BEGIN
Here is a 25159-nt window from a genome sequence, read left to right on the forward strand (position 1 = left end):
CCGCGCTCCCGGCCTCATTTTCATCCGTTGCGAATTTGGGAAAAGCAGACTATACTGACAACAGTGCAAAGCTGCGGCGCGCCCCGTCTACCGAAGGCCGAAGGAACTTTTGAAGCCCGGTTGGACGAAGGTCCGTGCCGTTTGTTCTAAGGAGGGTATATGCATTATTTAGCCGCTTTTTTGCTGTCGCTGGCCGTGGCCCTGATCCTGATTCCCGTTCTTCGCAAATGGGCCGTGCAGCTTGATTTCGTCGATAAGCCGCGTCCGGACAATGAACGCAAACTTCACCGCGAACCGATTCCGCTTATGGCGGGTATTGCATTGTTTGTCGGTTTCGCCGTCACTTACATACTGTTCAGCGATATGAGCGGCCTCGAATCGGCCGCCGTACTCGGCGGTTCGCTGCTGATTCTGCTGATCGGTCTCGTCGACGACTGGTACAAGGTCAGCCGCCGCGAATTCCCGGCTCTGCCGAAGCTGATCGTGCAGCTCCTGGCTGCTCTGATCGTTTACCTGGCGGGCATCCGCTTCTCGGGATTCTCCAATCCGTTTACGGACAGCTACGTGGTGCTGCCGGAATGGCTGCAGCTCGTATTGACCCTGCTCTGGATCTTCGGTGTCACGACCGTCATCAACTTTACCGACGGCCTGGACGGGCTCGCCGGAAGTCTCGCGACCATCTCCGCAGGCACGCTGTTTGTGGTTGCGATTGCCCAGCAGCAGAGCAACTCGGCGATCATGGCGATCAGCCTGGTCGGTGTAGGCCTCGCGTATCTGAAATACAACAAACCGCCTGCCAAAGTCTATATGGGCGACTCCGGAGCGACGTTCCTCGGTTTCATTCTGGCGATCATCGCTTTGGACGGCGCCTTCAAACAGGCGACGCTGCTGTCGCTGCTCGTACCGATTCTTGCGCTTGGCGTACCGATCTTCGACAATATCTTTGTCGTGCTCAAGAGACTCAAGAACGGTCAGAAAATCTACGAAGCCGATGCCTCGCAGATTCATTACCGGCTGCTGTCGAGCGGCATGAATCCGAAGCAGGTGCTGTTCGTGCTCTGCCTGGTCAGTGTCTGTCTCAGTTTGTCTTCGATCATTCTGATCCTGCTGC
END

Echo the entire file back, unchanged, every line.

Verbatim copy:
Here is a 25159-nt window from a genome sequence, read left to right on the forward strand (position 1 = left end):
CCGCGCTCCCGGCCTCATTTTCATCCGTTGCGAATTTGGGAAAAGCAGACTATACTGACAACAGTGCAAAGCTGCGGCGCGCCCCGTCTACCGAAGGCCGAAGGAACTTTTGAAGCCCGGTTGGACGAAGGTCCGTGCCGTTTGTTCTAAGGAGGGTATATGCATTATTTAGCCGCTTTTTTGCTGTCGCTGGCCGTGGCCCTGATCCTGATTCCCGTTCTTCGCAAATGGGCCGTGCAGCTTGATTTCGTCGATAAGCCGCGTCCGGACAATGAACGCAAACTTCACCGCGAACCGATTCCGCTTATGGCGGGTATTGCATTGTTTGTCGGTTTCGCCGTCACTTACATACTGTTCAGCGATATGAGCGGCCTCGAATCGGCCGCCGTACTCGGCGGTTCGCTGCTGATTCTGCTGATCGGTCTCGTCGACGACTGGTACAAGGTCAGCCGCCGCGAATTCCCGGCTCTGCCGAAGCTGATCGTGCAGCTCCTGGCTGCTCTGATCGTTTACCTGGCGGGCATCCGCTTCTCGGGATTCTCCAATCCGTTTACGGACAGCTACGTGGTGCTGCCGGAATGGCTGCAGCTCGTATTGACCCTGCTCTGGATCTTCGGTGTCACGACCGTCATCAACTTTACCGACGGCCTGGACGGGCTCGCCGGAAGTCTCGCGACCATCTCCGCAGGCACGCTGTTTGTGGTTGCGATTGCCCAGCAGCAGAGCAACTCGGCGATCATGGCGATCAGCCTGGTCGGTGTAGGCCTCGCGTATCTGAAATACAACAAACCGCCTGCCAAAGTCTATATGGGCGACTCCGGAGCGACGTTCCTCGGTTTCATTCTGGCGATCATCGCTTTGGACGGCGCCTTCAAACAGGCGACGCTGCTGTCGCTGCTCGTACCGATTCTTGCGCTTGGCGTACCGATCTTCGACAATATCTTTGTCGTGCTCAAGAGACTCAAGAACGGTCAGAAAATCTACGAAGCCGATGCCTCGCAGATTCATTACCGGCTGCTGTCGAGCGGCATGAATCCGAAGCAGGTGCTGTTCGTGCTCTGCCTGGTCAGTGTCTGTCTCAGTTTGTCTTCGATCATTCTGATCCTGCTGC